UMass chancellor’s statement on BDS event draws response

Reactions come from Hillel, SJP and faculty

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UMass chancellor’s statement on BDS event draws response

Collegian File Photo

Collegian File Photo

Collegian File Photo

Collegian File Photo

By Will Katcher, Assistant Photo Editor

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Following University of Massachusetts Chancellor Kumble Subbaswamy’s statement on a controversial on-campus event, “Criminalizing Dissent: The Attack on BDS and American Democracy,” many students and faculty are now responding to the chancellor.

Scheduled for Nov. 12, the event will feature a panel discussing the treatment of the Boycott, Divestment and Sanctions movement, a group which aims to politically pressure Israel to change its policies in Palestine. It will be hosted by the Media Education Foundation – run by UMass communication professor Sut Jhally – and the UMass Resistance Studies Initiative.

In his Oct. 21 statement, Subbaswamy expressed his disagreement with the event’s goal and said “the University remains firmly opposed to BDS and to academic boycotts of any kind.”

“Academic boycotts are antithetical to academic freedom and it is ironic that individuals, who rely upon that very freedom to make their case, should advocate for a movement, in BDS, that seeks to suppress it,” the chancellor’s statement read.

In response, over 120 UMass faculty submitted an open letter to Subbaswamy, expressing their “deep disappointment and dismay” at his perspective. Amongst other points, the faculty letter took issue with Subbaswamy’s characterization of the event as “troubling,” “one-dimensional” and “polarizing.”

Included on the panel are activists Linda Sarsour, Shaun King and Tim Wise; Harvard University professor Cornel West; Dima Khalidi, founder of a Palestinian rights group; and Omar Barghouti, a founding member of BDS. Barghouti, who was denied travel to the United States last spring, will appear via Skype.

In his statement, Subbaswamy was critical of this lineup and felt the group holds demonstrably one-sided views on the topic at hand. Sarsour, for instance, has faced previous allegations of anti-Semitism, and stepped down from her chairship of the Women’s March amidst related controversy.

“A panel discussion where only one perspective is shared does little to increase the understanding of such a complex topic like the Israeli-Palestinian conflict,” Subbaswamy wrote. “We must step outside our own echo-chambers and encourage the free exchange of ideas.”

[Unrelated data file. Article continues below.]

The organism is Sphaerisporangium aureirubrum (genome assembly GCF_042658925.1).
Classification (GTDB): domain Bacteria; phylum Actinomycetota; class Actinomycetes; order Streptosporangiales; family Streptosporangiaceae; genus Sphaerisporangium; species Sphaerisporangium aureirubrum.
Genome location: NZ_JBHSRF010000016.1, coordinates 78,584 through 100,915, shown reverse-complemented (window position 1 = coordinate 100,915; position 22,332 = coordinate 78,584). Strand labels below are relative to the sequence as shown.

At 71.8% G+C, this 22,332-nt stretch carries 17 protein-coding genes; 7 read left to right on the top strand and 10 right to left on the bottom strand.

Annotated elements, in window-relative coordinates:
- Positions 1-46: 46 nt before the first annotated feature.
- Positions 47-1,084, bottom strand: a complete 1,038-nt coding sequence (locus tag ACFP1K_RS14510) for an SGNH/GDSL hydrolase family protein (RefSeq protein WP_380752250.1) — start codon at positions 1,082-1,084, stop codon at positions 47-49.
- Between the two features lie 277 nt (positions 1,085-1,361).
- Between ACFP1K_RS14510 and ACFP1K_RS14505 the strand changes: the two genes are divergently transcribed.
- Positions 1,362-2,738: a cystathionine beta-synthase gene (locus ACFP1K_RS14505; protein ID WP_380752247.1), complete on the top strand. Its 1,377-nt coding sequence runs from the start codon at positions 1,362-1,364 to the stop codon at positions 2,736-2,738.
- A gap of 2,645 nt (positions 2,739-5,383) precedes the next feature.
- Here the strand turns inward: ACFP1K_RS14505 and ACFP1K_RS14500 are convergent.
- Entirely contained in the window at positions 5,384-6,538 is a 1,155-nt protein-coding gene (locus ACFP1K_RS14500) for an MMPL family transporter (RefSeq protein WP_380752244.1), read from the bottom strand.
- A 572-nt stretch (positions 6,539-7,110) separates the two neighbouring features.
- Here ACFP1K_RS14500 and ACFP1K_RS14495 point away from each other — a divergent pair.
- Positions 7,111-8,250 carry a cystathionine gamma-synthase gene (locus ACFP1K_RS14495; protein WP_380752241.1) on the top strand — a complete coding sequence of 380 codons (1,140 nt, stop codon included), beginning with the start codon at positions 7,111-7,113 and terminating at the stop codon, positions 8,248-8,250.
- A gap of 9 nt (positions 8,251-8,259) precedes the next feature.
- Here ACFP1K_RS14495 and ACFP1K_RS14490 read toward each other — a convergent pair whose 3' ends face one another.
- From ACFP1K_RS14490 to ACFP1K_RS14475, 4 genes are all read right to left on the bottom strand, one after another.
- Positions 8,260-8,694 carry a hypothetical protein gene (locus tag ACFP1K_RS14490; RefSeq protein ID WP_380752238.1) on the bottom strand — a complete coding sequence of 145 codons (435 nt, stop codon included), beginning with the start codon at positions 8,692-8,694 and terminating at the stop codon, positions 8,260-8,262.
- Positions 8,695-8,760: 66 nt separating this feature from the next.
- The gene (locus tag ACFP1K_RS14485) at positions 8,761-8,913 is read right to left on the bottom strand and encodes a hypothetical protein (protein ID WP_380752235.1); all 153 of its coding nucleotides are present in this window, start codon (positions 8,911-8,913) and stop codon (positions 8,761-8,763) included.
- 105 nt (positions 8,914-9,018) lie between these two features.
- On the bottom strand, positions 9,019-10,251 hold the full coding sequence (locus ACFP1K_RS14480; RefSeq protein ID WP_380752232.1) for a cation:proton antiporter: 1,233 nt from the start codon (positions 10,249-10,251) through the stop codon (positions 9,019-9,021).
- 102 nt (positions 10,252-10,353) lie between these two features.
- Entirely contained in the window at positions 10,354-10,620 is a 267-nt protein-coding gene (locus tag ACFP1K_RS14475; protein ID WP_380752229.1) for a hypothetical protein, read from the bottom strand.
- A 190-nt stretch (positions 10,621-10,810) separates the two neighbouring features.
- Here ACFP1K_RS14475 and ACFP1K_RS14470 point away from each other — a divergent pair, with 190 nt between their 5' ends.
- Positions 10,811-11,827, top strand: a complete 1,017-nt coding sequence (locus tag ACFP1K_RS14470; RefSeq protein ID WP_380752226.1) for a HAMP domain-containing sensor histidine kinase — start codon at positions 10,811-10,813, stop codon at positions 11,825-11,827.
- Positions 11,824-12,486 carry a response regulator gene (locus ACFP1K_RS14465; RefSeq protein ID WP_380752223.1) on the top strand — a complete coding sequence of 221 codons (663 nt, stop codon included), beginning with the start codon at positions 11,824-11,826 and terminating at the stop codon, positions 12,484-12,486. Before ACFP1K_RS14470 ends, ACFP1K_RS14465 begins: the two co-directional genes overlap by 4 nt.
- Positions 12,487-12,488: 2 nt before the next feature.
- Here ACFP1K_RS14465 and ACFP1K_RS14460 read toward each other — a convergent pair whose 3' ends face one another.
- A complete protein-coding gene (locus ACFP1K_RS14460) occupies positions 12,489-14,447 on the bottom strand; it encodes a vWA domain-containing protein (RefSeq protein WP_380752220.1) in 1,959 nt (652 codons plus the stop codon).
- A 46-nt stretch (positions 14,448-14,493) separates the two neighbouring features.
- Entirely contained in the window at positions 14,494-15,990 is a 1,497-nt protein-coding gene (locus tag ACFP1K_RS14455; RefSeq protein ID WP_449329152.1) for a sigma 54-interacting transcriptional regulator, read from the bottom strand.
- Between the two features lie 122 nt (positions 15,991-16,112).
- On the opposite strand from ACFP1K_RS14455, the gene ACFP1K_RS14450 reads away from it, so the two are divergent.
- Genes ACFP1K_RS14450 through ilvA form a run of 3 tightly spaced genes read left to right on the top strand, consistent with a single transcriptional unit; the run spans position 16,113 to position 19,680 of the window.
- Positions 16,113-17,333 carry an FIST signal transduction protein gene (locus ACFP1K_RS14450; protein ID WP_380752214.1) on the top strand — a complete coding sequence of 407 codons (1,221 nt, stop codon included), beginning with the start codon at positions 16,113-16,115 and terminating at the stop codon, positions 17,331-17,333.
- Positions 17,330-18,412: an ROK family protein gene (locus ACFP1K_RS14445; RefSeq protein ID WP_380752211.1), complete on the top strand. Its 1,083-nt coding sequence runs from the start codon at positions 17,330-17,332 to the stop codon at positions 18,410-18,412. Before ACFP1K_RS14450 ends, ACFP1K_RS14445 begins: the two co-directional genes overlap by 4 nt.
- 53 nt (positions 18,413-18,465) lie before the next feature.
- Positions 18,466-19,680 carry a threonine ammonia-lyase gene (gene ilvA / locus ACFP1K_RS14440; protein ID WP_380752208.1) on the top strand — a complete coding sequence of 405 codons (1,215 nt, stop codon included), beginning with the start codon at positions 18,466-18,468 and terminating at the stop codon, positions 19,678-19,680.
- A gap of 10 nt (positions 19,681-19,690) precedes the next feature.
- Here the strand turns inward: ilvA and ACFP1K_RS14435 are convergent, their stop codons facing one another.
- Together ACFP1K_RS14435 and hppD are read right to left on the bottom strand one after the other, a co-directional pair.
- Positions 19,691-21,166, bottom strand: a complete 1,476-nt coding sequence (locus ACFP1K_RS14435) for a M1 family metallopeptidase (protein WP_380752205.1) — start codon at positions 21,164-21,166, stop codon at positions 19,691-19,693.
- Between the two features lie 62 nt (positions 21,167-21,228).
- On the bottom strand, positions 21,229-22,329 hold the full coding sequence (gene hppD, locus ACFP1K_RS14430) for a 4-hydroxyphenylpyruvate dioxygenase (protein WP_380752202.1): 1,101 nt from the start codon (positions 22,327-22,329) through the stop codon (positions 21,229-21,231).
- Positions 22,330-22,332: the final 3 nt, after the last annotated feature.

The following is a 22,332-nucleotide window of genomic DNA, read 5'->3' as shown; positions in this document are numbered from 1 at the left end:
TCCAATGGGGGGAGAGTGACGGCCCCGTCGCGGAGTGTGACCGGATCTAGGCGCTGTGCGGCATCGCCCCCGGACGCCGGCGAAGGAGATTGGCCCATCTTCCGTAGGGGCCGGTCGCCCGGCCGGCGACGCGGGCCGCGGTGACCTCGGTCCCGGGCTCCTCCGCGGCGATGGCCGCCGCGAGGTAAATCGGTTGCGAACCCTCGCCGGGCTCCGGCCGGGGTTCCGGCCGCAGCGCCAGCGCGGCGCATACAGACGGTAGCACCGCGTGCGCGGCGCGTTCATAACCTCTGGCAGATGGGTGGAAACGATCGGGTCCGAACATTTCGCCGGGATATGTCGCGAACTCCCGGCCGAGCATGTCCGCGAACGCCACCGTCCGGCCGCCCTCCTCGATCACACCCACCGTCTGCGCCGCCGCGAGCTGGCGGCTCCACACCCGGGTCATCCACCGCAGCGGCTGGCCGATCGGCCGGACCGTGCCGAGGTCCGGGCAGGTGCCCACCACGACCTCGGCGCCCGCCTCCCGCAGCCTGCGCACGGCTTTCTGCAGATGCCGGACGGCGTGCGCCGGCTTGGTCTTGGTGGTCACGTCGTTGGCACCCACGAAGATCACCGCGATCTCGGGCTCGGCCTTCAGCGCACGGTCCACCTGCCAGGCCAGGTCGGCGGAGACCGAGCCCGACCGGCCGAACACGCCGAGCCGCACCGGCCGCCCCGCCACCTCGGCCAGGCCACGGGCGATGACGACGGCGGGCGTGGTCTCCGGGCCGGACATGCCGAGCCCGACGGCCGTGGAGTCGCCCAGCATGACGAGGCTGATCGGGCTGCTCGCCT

The faculty response letter also stressed their belief that when Subbaswamy questioned how the event would make Jewish students feel, he was ignoring the feelings of many non-Jewish students.

“While we acknowledge the often strong feelings of Jewish students on this issue,” the faculty letter read, “how are Palestinian students, other students of color, and Muslim students, many of whom see a genuine connection between struggles for equality and dignity in the United States and the Palestinian struggle supposed to feel when the chancellor demeans the voices of leading civil rights leaders, including Angela Davis, Linda Sarsour, and Cornel West?”

Despite his disagreement with the event, Subbaswamy was clear that the school has no power to prevent the event from happening on campus.

“As a public institution UMass is bound by the First Amendment to the Constitution to apply a content-neutral standard when making facilities available to outside organizations,” Subbaswamy said. “For this reason, and in adherence to the principles of academic freedom, the University will take no steps to inhibit this event.”

Reached for comment, UMass Hillel sided with the chancellor and expressed its dismay that the campus “is again being used as a platform for a high profile provocative anti-Israel event,” which they called “the latest in a series of similar events over the past few years.”

Hillel said that these events, such as last spring’s panel on Israel and free speech, paint a “reductionist and dehumanizing portrait of Israel.”

Like Subbaswamy, Hillel noted the one-sided nature of the event given the intricacy of the topic it covers. “[The Israeli-Palestinian Conflict] presents serious challenges and is fraught with emotions for those who care about it. Higher education should support our future leaders to grasp complexity and multiple viewpoints.”

Hillel’s statement also described the organization’s goal of “empowering [Jewish students] to express their values and identities while respecting the diversity of student experiences and opinions.”

Jhally took issue with Subbaswamy’s statement in an interview with the Daily Hampshire Gazette. “According to Jhally, [Subbaswamy’s statement] characterizes Jhally’s organization, the Media Education Foundation, as a ‘sinister’ outside organization,” the Gazette reported.

The UMass branch of Students for Justice in Palestine issued an open letter of their own to the chancellor in which they asked that he retract his statement. The letter made a variety of claims addressing Subbaswamy’s statement and laid out the organization’s views on BDS and why they believe events like this one should be allowed.

“Clearly, the divisions among Palestinians and Israelis represent one of the intractable problems of our times, and we acknowledge the suffering that exists on all sides,” Subbaswamy wrote toward the conclusion of his statement. “When outside organizations come onto our campus and give a high-profile platform for one-sided and divisive political positions that some view as deeply offensive, they are saying to valued members of our community that they don’t belong.

“This is the antithesis of our commitment to inclusion, and we will not hesitate to speak out against efforts to divide our campus community.”

Will Katcher can be reached at [email protected] and followed on Twitter at @will_katcher.